Pre-existence, Memory of 9: see Rebirth. Prela (Unhappy Ghost), Ixvi, Ixxv, 114', 121,124, '5?". 170:«« Lokas. — Birth, 157, 185. — Existence, 194*, 207*. — Origin of, 186-7. — Rite of Preta-Shdddha, Ixxv. Proserpine Lore, 37. Psalms of lite Early Buddhists, xxii, 210. Psyche, xliii, xliv, Ixviii. — metaphysics and, xxxvii-xxxviii. See also Soul. Psychical Research, 77, .87'. Psychoanalysis, Freudian viii-x, xli ff., Ixxx. Ptah-holep, Precepts of, no".

Paja, lv.

Punarulpatti, Ixxx. Purina, Ixx. Purgatory (Limbo), Ixvii, 34. 37, 39— Origin of, 37*. Filrna, Ixxii. Pushpema (Pushpa), 108*. Pythagoras, 3, 53.

Ra, 109*. Rakshasa, 32, 65, 128*, 144-5, '6.2, 186. Ratna Deities, 138-9. Ratna-Sambhava, xlviii, 9", 16-17, 32. 55. 7°, 108*, no'-ij, 120, 123, 139,

146, 200, 2021, 220.

Reality, xlviii, 1, 68, 22432. Rebirth, vii, x, li, Ixi1, Ixvi, Ixxix, Ixxx.

— Anthropology and, 59. — Bardo, xlv et passim, 30, 102, 153-93, 204. — Bon, 74. — Cause of, 39. — Celtic, 37, 60. — Christianity and, 37, 234'-5, 239— Continents, 184, 190. — Doctrine, 39-61. — Ending of, 149*. — Esotericism of, 40, 419— Greek, 49 ff., 53.

— Herodotus and, 45.

— Huxley and, 60-1. — Interpretation of, 3941 ff-. i8sl— Jewish, 37. — Karma and, 198: see Karma. — Lamas and, 40. — Memory, 40-1*, 182", 189'. — Origen and, 234'. — Platonic, 49-53, '78*t I791, 188*. — Process of, 34, 40, 45, 50, 167, 86», 92«, 971, 98*, II4 , 132', 165, 170,172, 175 ff., 179, 190 ff., 219, 224. — fig-Veda on, 45* — Science and, 41, 60-1. — Sex at, xli, 179-80,

118-19, 124, 135 138 150, 167, 188. Samglti Sulla, 207*. Sanglia,5, 14, 171. Songsara, xxix, xxxiii, Ixv, Ixvii, Ixxii, Ixxviii, Ixxx, 2, 6s, 8, 11-12, 15, J.031, 146, tSo-i, 189-90, 335, 236: see Lokas. — Emancipation from, 9, 67,125, 135*: see Liberation, and Nirvana. — Line of, Ixxvii. — Projections of, xxix.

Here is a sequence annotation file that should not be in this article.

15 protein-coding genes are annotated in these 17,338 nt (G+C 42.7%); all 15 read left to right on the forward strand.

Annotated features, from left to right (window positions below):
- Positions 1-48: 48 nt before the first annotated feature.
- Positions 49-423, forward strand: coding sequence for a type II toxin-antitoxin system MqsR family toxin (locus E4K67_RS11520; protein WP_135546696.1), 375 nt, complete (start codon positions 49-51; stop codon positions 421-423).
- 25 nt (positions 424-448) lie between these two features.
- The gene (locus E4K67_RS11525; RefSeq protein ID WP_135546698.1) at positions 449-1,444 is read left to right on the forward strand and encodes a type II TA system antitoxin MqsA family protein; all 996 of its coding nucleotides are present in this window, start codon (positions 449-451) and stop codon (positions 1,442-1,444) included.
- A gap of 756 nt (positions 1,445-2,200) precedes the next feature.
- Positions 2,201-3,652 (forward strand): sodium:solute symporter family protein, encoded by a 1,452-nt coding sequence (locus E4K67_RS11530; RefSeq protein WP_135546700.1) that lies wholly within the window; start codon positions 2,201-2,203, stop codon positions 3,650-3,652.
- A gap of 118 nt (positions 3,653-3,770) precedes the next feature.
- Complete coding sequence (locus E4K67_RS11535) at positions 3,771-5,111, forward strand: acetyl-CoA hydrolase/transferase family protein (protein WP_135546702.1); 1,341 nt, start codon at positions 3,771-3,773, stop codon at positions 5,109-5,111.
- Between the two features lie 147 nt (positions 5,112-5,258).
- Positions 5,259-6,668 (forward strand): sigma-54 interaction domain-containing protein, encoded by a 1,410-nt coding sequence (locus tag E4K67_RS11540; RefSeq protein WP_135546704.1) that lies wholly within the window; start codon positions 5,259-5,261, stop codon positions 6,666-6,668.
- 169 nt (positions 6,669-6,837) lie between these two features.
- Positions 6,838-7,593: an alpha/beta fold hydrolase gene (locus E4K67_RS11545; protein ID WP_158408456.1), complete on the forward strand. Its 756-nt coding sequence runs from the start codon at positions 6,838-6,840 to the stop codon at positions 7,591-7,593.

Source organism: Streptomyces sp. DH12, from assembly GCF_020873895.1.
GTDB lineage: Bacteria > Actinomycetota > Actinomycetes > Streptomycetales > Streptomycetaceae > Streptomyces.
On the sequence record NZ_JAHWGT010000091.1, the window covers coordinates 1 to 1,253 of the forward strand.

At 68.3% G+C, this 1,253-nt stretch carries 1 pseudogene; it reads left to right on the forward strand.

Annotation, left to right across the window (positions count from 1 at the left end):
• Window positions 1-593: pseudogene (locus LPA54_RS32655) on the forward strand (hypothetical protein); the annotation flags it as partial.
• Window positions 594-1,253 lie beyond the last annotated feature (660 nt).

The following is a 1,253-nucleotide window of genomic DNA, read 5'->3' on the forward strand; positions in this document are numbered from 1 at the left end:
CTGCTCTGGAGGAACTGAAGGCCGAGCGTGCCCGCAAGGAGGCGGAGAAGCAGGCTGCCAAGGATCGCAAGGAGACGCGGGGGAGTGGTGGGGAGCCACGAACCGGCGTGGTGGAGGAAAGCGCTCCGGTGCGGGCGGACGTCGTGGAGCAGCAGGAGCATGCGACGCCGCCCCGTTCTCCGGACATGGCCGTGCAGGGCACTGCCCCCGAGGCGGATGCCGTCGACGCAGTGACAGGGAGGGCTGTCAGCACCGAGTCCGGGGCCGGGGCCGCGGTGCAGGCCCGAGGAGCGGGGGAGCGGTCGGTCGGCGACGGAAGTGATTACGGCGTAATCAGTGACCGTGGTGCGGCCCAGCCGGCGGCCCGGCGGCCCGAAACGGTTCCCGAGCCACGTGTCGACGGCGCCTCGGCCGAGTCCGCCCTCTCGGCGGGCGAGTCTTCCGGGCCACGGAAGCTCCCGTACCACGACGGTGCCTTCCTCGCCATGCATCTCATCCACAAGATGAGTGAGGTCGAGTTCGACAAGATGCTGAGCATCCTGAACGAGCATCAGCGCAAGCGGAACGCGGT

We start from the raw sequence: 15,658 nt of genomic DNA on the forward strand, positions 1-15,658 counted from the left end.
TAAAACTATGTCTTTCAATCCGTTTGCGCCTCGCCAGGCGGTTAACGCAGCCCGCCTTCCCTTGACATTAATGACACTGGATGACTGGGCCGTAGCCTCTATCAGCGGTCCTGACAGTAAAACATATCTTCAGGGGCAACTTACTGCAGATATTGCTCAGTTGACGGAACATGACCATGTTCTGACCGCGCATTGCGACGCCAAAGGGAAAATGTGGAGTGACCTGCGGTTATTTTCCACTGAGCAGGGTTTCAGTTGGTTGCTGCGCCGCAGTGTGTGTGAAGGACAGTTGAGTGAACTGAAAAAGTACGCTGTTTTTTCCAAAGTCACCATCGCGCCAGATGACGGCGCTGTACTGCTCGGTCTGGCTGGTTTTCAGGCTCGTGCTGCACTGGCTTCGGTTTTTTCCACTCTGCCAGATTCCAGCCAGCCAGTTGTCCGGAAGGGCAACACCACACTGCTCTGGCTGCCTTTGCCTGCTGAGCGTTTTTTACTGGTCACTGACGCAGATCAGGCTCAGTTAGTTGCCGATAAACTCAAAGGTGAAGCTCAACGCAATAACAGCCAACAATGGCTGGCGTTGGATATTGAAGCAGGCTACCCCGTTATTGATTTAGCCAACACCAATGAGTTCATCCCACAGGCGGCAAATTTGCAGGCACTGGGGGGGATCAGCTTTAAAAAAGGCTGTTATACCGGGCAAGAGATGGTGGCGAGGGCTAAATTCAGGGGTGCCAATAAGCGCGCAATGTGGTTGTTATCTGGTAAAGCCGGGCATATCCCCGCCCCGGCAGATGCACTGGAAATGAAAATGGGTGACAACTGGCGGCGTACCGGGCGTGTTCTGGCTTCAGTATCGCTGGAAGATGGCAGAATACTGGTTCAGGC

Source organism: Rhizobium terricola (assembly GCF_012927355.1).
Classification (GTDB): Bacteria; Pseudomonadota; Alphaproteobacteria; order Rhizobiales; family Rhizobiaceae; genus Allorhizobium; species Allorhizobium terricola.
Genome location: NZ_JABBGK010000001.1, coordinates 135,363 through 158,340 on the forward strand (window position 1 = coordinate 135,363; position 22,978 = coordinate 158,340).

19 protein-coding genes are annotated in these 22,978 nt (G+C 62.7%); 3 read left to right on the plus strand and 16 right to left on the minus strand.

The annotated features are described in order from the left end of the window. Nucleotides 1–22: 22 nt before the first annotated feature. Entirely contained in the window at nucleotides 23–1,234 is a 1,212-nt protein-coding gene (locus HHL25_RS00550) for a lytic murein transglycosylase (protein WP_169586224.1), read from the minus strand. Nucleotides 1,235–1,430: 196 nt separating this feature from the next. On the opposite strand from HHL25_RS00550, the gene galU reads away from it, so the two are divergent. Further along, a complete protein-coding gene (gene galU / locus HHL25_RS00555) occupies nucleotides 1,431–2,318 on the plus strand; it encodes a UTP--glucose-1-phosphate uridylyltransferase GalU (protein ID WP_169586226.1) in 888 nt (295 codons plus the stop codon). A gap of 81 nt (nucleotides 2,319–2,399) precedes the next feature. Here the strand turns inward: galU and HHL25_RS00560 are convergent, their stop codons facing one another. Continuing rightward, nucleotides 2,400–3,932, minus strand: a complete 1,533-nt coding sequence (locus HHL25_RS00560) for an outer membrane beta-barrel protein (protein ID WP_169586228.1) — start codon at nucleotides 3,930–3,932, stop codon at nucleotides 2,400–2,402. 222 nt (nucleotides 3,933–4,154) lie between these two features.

— Renunciation of, 127', 142", 213. — Worlds of, 24. Sangskara, Ixxiv, Ixxxiii. Sangyay-Chanma, 70,111 206». Sa-lschha, 24. — States of, 40, 150' Science, Western, Oriental 208": see Lokas. ideas and, viii-x, xviSymbolism of, 49 ff., xvii, xix. 162', 165', 178', 179',Semitic Faiths and Soul, 185': see Esotericism. "5— Transmigration and, Shakli, xxvii, xxviii, xxix, 42 ff., 59, 126', 178', xxx, 6', 32, 70, i2o*-«, I2I 4 , 178 213 l , 214", 1791, i85l. 192'— Visions, 157 ff., 169 ff., 2I7l-i8. 173 ff., 183ff.,188*. Shangkaracharyya, Ixxiii. — Yoga oj, 30, 41. Shape-Shifting, 159', t86. Re-incarnation, xiii, xxxvi, Shigatze, 26. xliii, liii, Ixvii, Ixxx, Shikha, Ixx. Ixxxi-lxxxii, Ixxxiii, Shinjc, Ixxxi, 35-7, 240. Ixix. See also Rebirth. Skishya (Chela), xxviii, 67, — Resurrection and, Ixvii. 222-4. Rig-Veda, on Rebirth, 45*. Shiva, 120', 214". 1 Shunyata, II1: see Void. Kig-zin, 73, 77, '2? Kuh, Ixviii. Siddhi, Ixix, 128', 19 Kupa-Kaya, 233. 204', 222'-3. Sikkim, 20, 22, 27-8, 37, Saddharma-Pandarlha, 4. 55. 7'-2; 79, 80,187'. — Maharaja of, 80. SdJIiana, 196'. Saliasrdra-Padnia, 216-17, Six Doctrines, The, 162', 221, 224. 164'. Salamanders, 8. Skandha, Ixviii, Ixxvii, a Saiiuldhi, xv, xvii, IO2 , Ixxx, 189*, 192*, 231*. 123", 124,159, 163', 167, — VijRdna, too', 182', 214. J73, '74*. '86, 203, 206: Socrates, 53, 66. see Uhydna, and Yoga. Soul, The, xxx1, xxxviii ff., Samanta-Bhadra, xxvii, Ixxxii. xxx, 12, 16, 32, 62,195», Soul-Complex, Ixviii, Ixxvii, 4 in*, 121, I2I , 202 : see Ixxix. Adi-lJuddha. Spiritism, 166*, 187'. — Prayer, u'. Spirits, 32, 186, 187'. — State, 06", 96*. Ipyang-pii, 20-4. Sambhogha-Kdya, Ixxvi, Srong-Tsan-GamiX), 74. Ixxvii, 10, 11-13, '5, Stupa, 24, 163*. 107-8*, no, 112, 115,Sub-Consciousness, 9, 40,